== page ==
Palin & Book Banning

Jessamyn writes:

I try to keep “who to vote for” politics pretty well off of this blog and prefer to discuss politics in general and better and worse strategies for promoting libraries in whatever political climate we happen to be in. People acutely interested in high level politics in the US who also work in libraries may be interested in this Time magazine article about Sarah Palin. I was very interested in this paragraph.

[Former Wasilla mayor] Stein says that as mayor, Palin continued to inject religious beliefs into her policy at times. “She asked the library how she could go about banning books,” he says, because some voters thought they had inappropriate language in them. “The librarian was aghast.” The librarian, Mary Ellen Baker, couldn’t be reached for comment, but news reports from the time show that Palin had threatened to fire her for not giving “full support” to the mayor. 

Usually I’m just happy to see libraries even mentioned in national level politics, but not like this. Mary Ellen Baker resigned from her library director job in 1999.

I tend to stay away from politics on TTW as well, but this noteworthy.

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9 thoughts on “Palin & Book Banning”

  1. I’ve found plenty not to like about Palin, but I read about the book banning on a couple of news sites and that just sealed the deal for me. I have dealt face to face with library patrons who wish to ban a particular book and we have a policy for them to make their request (I’ve never known anyone to succeed). To have the potential VP of the United States even suggest banning books is abhorrent to me. This is America – I thought we were fighting terrorism to avoid this type of mind control. Ladies and Gents–terrorism is alive and well in the USofA and it’s base is the Conservative Christian Coalition.

  2. Wow, wait a minute! As a fellow librarian who also happens to be fairly conservative and a Christian I have to respond to LibrarianToo. Believe me, as a librarian I am wary of a VP who has even thought of banning books…much less attempted to act on the thought. As an American I hold strongly to my belief that a democracy can only exist in a society where information is free to the masses. Once the government begins banning books and preventing the public from free access to information, our democracy is shattered. I believe that you will find MANY Christians who hold strongly to this view. We do not want our beliefs censored or banned any more than you want your beliefs censored. The strength of this democracy is the struggle (emphasis on struggle) to achieve this coexistence. When you jump from an article on Palin’s views on books (which, let me reiterate, I do not agree with!) to equating conservative Christians with terrorists, you are only contributing to fear mongering and polarizing sides, not addressing the issue. Please, speak up for political concerns and get involved…help to strengthen our country and our democracy by your involvement. But please refrain from equating your colleagues, who are fighting with you, with the enemy.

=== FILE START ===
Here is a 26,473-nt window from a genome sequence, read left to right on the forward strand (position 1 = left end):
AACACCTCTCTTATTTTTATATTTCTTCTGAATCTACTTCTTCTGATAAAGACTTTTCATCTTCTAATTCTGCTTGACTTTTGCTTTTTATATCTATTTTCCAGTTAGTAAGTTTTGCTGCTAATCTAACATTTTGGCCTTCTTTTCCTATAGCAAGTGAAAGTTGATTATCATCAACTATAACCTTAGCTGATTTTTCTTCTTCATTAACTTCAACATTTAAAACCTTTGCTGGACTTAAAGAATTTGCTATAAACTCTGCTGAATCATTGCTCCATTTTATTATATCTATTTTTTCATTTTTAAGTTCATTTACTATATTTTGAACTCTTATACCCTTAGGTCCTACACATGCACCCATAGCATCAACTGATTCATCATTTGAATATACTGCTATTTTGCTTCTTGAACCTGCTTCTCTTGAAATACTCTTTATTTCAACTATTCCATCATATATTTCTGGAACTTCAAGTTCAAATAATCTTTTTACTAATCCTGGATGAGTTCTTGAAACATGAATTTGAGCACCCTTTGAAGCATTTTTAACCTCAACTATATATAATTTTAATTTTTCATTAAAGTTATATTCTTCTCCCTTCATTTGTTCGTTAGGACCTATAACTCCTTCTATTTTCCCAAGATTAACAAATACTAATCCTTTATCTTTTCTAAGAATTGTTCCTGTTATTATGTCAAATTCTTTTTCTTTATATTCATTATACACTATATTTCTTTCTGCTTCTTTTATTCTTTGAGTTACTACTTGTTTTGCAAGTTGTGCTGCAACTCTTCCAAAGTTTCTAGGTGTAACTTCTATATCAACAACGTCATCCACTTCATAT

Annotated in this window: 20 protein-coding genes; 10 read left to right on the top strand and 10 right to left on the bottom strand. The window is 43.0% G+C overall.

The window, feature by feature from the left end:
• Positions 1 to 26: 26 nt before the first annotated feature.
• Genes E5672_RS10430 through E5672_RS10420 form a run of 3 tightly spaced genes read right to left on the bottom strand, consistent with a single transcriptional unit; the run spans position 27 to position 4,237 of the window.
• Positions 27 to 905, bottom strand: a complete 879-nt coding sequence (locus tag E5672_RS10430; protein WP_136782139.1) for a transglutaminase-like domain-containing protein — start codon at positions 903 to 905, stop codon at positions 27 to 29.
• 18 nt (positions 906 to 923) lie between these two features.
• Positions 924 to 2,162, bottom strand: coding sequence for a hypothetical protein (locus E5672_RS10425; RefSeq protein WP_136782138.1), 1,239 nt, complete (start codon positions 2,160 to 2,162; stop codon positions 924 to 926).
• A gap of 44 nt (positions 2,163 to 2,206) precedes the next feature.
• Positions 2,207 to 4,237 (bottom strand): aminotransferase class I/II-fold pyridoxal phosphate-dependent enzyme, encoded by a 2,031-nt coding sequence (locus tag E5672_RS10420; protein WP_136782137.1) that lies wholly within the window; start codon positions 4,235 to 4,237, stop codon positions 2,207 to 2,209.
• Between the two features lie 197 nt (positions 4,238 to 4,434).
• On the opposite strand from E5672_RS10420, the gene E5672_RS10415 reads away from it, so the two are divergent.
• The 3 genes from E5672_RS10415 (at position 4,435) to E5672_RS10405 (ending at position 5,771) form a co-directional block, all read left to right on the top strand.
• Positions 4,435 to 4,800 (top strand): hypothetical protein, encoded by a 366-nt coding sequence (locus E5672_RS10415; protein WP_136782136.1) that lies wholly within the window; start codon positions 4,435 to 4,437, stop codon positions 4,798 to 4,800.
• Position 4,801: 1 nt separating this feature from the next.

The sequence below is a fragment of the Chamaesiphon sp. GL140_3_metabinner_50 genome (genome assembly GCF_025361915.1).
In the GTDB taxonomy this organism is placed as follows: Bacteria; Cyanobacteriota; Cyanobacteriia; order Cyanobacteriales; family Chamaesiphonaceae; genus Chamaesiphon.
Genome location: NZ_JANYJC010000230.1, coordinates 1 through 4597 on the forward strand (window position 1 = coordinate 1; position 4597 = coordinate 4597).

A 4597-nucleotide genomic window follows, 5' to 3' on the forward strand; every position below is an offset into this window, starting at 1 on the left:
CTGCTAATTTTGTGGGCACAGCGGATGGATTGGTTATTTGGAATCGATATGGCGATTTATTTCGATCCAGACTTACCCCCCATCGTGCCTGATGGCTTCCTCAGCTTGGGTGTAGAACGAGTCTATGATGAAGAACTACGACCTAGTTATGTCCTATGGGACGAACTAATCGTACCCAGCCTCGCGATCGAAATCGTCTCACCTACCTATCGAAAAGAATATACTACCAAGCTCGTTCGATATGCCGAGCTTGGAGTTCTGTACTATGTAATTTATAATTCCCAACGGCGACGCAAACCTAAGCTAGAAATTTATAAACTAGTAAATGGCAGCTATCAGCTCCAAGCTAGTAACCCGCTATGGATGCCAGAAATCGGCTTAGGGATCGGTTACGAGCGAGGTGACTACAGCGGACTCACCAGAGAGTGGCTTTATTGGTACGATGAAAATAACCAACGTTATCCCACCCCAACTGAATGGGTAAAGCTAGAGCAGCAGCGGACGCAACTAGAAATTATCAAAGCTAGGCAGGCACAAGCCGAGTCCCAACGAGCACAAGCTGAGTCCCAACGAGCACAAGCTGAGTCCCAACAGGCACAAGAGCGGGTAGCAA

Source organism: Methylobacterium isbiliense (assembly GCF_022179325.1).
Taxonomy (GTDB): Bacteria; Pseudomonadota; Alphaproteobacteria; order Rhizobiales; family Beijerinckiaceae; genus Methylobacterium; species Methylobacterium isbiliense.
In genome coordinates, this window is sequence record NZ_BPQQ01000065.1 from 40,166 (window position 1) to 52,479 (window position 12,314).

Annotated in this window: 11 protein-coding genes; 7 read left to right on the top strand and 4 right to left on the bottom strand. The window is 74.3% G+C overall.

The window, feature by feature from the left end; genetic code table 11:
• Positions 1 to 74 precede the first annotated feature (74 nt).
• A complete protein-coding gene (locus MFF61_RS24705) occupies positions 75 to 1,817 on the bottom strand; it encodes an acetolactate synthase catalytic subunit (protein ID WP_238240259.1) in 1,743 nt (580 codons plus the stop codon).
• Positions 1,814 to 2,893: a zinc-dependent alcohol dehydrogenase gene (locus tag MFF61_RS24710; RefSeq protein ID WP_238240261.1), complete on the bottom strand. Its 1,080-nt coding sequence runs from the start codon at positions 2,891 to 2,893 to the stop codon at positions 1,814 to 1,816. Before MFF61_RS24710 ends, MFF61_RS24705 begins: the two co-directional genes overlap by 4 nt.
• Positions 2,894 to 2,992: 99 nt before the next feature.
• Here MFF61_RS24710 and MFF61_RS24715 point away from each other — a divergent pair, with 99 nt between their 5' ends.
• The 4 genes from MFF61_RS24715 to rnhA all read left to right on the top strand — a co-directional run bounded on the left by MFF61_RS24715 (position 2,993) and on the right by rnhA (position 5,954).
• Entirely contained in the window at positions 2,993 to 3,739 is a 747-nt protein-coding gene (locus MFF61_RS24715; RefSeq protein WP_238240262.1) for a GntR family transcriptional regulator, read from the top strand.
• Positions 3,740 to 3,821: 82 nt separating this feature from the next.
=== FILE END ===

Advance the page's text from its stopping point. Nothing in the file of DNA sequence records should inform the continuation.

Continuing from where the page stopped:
3. FYI, from what I see on Politico, quoting the Frontiersman paper from 96, Palin didn’t actually ask how to go about banning books; rather, the question seemed to gauge the library director’s opinion of “living with” censorship. It seems that the question was asked but nothing was done:

    Palin Asked City Librarian About Censoring Books, Insisted It Was ‘Rhetorical.’ In 1996, according to the Frontiersman, Wasilla’s library director Mary Ellen Emmons said Palin asked her outright if she could live with censorship of library books. Emmons said, “This is different than a normal book-selection procedure or a book-challenge policy. … She was asking me how I would deal with her saying a book can’t be in the library.” Palin said in response, “Many issues were discussed, both rhetorical and realistic in nature.” [Frontiersman, 12/18/96]

  4. Here’s the thing: Palin says the discussion was “both rhetorical and realistic in nature.” Am I the only one who reads this and thinks she mean “hypothetical” and either doesn’t know the difference or doesn’t care…I have a hard time seeing how any discussion regarding censorship is rhetocial in nature.

  5. There was nothing “rhetorical” about Sarah Palin’s approach to banning books.
    This is exactly the kind of thing that should send real Americans right up the walls. We shouldn’t be suprized, though, rightwing republicans would love to control what we read…what we do…what we think.

    Real, honest Americans should see through this rightwing republican BS in the same way we all should have seen through George W. Bush during his first few months in office.

    Our Presidential Election is between Barack Obama and John McCain. The republicans would, obviously, believe it is something else entirely. Let’s not get fooled again.

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